Posted On February 7, 2018 by Print This Post

Scheduling and Time Management by Alyson McLayne

Ever wonder how you’re going to get everything done? Let Alyson McLayne show you how she seizes the day!

With January just ended, I realize I haven’t set any goals for the year. And truthfully, as busy as I am, I can’t help but wonder What’s the point? I already have goals for this year in the form of deadlines: 3 books to complete, 12 newsletters to craft, 25+ blogs to write, and the world to wow on social media—not to mention conferences to attend and edits coming out of my ears.

Maybe, like me, you’ve reached the point where you no longer sit down and write a list of New Year’s Resolutions—only to fail come December 31st. Instead, perhaps you choose an inspiring word that becomes your mantra, or theme, for the year. One year I chose the word “success”, and last year a friend of mine chose the word “courage”. This year she has a catchphrase: “Seize the moment”.

These are all good ideas. I can only imagine that if we courageously seized the moment whenever we could during 2018 it would lead to great success!

But I feel like those kinds of words and the sentiment behind them are too ephemeral for me this year. I need something with more grit, more heft, to get me through the challenges I face. Like many of you, in addition to writing, I’m also busy on the home front—I have twin five-year-olds, a puppy, aging and sick parents, and a husband who works long hours.

This past June I was working on three books at once: Final proofs for HIGHLAND PROMISE, edits for HIGHLAND CONQUEST, and a first draft of HIGHLAND BETRAYAL. And that’s not unusual for most writers. I’d say it’s more par for the course!

So I need words that will live in the trenches with me, concrete ideas to get me through the year. They are…

Scheduling and Time Management!

I’ve been playing around with scheduling for a while now, trying to figure out what works best for me—especially as my kids started kindergarten this year and the layout of my days changed to early mornings on school days (hard when I’m a night owl) and activities or play-dates in the late-afternoon.

Some days I feel so overwhelmed with everything I have to do, I jump from task to task and end up feeling like I’ve accomplished nothing—a downward spiral that leads to missed deadlines and burnout. When I work in a scattered fashion like this, I waste time shuttling between tasks and lose track of what I’m doing. Then it takes time and energy to get my brain re-focused on my original task.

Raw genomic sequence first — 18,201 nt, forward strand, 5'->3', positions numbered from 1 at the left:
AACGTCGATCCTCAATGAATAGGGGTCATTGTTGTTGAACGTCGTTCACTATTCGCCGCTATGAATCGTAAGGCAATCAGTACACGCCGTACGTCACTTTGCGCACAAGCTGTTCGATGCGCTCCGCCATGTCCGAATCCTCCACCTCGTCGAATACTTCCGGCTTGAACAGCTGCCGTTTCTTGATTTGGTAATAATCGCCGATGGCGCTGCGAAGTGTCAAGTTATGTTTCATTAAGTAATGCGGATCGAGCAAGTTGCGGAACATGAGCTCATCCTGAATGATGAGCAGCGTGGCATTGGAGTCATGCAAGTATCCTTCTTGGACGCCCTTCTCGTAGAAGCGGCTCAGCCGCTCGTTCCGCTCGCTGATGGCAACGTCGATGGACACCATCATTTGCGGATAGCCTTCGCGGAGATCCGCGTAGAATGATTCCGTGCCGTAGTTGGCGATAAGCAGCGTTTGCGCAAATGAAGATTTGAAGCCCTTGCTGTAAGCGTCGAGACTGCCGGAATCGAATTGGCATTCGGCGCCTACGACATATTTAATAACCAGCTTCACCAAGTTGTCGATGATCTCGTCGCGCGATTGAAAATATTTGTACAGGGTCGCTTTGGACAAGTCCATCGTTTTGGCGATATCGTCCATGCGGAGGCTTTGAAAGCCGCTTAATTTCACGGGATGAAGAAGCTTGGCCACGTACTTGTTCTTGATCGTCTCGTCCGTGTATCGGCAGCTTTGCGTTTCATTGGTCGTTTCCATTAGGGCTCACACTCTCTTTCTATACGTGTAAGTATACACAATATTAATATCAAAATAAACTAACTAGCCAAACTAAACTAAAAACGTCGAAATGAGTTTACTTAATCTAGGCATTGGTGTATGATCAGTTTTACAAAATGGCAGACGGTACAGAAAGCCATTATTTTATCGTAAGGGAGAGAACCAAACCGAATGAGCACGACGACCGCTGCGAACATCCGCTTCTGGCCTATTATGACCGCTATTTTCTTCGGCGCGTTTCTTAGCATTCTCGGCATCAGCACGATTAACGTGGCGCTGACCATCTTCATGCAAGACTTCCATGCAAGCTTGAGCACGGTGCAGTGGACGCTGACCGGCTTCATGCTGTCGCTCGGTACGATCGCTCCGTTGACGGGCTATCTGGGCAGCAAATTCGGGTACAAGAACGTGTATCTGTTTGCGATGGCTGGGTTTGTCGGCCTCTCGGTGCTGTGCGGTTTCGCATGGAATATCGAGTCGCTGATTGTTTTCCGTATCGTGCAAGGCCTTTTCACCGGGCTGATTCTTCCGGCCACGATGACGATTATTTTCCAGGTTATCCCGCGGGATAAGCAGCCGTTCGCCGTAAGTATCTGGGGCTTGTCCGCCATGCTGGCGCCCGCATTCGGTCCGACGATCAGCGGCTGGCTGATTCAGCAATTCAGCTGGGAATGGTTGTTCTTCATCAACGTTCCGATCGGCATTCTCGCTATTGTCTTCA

And when I do try to concentrate on one project—writing my book, for example—my brain keeps expecting (and wanting) to click away to Goodreads or Facebook or Gmail or Mailerlite—the pathways it knows.

My ability to concentrate has been diminished by multi-tasking!

The last time I made big headway on a manuscript I was on a solo writing retreat and consistently wrote 3500 – 4500 words a day, which is a lot for me. Not only did I improve my word count, but I also wrote for longer stretches of time—increasing my ability to concentrate.

So how did I do that? More importantly, how can I take the success from my last retreat and repeat it in smaller doses during my day to day writing schedule—even with edits, newsletters, blogs, social media requirements, kids, a dog, and a household to run?

First, let’s think about what I actually did before and during my retreat:

  1. I PLANNED the retreat ahead of time.
  2. I COMMITTED to the retreat.
  3. I DECIDED what I was going to work on before I arrived.
  4. I ELIMINATED distractions.
  5. I FOCUSED on only one project during the retreat (HIGHLAND BETRAYAL).
  6. I had an EXPECTATION that I would write a LOT.

That sounds easy, right? For some people it probably is easy. But for others (like me), who often find themselves wasting their working hours, it can be hard to consistently produce to their potential. So let’s start by breaking down our day into blocks of time and thinking of each block as its own mini writing retreat that we’ll apply those six concepts to—whether we’re writing a blog, sending out a newsletter, or working on our manuscripts.

The first block I’ve chosen is Thursday from 9am – 2pm. I’ll commit that time to my calendar and choose to work solely on my next book, HIGHLAND CAPTIVE, during that time. I use a Google e-calendar as well as a big desktop calendar—and if I complete my task, my kids get to put a sticker on that time-block!

Now try to expand your plan into an entire week or month. I do it monthly because I have several writing tasks, like sending out my newsletter and blogging at the Casa Authors Blog. I also have weekly tasks such as scheduling my social media posts, and daily tasks such as working on or editing my manuscript, checking email, responding on social media, and going through Blasty.